The public prosecutors’ office in the city of Stuttgart has opened an official investigation involving three mid-level managers at the auto components supplier Bosch over their possible involvement in the Volkswagen diesel emissions scandal, a spokesperson for the office confirmed Thursday.
Bosch, based in the town of Gerlingen near Stuttgart, supplied the engine control device that houses the software used by VW to manipulate diesel emissions during tests. Bosch has categorically denied any wrongdoing, insisting that it simply made the components according to Volkswagen’s specifications and was not responsible for how they were used.
The investigation and possible prosecution of individual employees at Bosch marks a potential new phase in the larger probe of diesel emissions cheating at Volkswagen. Prosecutors say the Bosch employees are under initial suspicion of aiding and abetting fraud in connection with manipulation of emissions in Volkswagen vehicles. It is possible that other employees of Bosch will be added to the investigation as the probe continues.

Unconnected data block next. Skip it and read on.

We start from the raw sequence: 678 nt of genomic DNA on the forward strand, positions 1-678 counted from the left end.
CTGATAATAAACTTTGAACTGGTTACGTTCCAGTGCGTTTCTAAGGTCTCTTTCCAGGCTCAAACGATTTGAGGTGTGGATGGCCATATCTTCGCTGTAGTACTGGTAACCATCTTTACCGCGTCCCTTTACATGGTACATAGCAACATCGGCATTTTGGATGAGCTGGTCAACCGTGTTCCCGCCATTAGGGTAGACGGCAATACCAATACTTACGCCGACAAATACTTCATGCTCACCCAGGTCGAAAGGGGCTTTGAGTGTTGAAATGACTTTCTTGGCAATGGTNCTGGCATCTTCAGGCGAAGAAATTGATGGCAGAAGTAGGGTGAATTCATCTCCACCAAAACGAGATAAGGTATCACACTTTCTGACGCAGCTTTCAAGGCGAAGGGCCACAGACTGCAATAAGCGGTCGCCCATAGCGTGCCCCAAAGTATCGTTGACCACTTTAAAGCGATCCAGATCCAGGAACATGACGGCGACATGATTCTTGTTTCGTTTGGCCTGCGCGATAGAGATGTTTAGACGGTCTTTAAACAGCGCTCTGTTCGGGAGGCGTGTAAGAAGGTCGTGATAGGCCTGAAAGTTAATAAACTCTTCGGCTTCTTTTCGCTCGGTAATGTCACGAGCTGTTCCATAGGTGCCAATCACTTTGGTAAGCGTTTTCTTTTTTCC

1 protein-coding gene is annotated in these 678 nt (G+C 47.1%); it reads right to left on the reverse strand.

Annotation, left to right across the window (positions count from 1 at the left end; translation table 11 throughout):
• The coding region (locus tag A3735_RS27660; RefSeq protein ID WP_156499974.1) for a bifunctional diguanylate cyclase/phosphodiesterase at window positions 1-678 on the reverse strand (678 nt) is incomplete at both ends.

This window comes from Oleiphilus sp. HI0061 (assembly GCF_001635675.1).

As a leading producer of engine control units, Bosch’s products control engine settings and other functions related to emissions. Stuttgart prosecutors have also been investigating unknown Bosch employees in connection with possible exhaust manipulations at Mercedes-maker Daimler.
A Bosch spokesperson said that the company is taking the allegations very seriously and will cooperate with investigators. As of now, Bosch offices have not been searched by authorities, unlike the offices of Volkswagen and Daimler.
The ongoing investigation involving Bosch began in September 2015, and prosecutors expect the investigation to continue for a long period of time.
In May, Bosch was forced to pay $327.5 million (€287 million) to owners of Volkswagen diesel cars as part of a US civil case. The payment allowed the company to avoid a drawn-out court case, but it did not admit any guilt. Bosch, which has 390,000 employees around the world, set aside €1 billion for potential legal cases.
Handelsblatt’s Martin-Walter Buchenau covers companies and markets, and politics. To contact the author: firstname.lastname@example.org